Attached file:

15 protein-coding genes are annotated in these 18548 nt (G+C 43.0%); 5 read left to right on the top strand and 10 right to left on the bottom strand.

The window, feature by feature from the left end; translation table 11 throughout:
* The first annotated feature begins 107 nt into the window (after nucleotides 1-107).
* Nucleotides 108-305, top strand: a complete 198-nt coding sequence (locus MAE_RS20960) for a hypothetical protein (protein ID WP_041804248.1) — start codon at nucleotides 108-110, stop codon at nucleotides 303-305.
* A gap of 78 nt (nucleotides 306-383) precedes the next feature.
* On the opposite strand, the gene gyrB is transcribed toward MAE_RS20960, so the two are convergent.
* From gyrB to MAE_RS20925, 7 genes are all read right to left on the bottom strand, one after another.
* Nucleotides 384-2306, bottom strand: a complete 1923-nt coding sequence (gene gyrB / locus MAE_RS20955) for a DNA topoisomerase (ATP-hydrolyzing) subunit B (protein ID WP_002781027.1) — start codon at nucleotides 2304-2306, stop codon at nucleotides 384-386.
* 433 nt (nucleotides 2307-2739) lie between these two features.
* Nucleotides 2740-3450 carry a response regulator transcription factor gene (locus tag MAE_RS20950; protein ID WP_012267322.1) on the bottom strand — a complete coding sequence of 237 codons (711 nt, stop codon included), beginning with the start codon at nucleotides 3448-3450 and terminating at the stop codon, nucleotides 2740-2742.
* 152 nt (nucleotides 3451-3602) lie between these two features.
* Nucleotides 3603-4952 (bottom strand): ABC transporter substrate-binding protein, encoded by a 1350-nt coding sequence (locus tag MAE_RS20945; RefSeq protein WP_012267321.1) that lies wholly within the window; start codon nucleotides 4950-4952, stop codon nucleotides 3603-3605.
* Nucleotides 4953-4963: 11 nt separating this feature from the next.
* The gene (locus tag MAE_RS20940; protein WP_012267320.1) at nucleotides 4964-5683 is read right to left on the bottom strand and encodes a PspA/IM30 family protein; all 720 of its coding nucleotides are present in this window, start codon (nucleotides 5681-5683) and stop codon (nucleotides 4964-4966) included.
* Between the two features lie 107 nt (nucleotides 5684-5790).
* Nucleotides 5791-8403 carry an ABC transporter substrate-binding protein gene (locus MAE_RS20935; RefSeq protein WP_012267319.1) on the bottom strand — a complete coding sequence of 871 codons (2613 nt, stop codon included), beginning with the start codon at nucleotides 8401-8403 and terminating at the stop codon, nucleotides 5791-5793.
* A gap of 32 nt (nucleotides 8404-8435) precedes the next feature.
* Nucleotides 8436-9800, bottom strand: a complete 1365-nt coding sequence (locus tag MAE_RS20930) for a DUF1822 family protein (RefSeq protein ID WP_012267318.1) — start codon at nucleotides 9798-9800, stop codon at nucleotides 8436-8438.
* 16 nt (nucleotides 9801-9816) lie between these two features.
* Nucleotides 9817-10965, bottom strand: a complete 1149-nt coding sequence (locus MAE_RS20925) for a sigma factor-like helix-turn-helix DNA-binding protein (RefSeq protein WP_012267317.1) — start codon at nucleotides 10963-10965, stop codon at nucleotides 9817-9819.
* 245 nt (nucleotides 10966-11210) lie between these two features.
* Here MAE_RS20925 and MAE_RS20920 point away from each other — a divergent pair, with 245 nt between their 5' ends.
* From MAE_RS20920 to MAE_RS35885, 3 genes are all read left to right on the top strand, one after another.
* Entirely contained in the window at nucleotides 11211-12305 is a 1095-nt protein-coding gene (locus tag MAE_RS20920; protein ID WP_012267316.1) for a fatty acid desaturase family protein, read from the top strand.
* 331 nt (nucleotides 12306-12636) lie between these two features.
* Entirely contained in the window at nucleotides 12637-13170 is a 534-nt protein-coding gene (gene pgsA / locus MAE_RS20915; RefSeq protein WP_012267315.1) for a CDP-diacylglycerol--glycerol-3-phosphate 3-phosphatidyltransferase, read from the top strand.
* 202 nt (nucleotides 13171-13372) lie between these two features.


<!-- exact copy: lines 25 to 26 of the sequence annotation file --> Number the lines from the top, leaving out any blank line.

* 331 nt (nucleotides 12306-12636) lie between these two features.
* Entirely contained in the window at nucleotides 12637-13170 is a 534-nt protein-coding gene (gene pgsA / locus MAE_RS20915; RefSeq protein WP_012267315.1) for a CDP-diacylglycerol--glycerol-3-phosphate 3-phosphatidyltransferase, read from the top strand.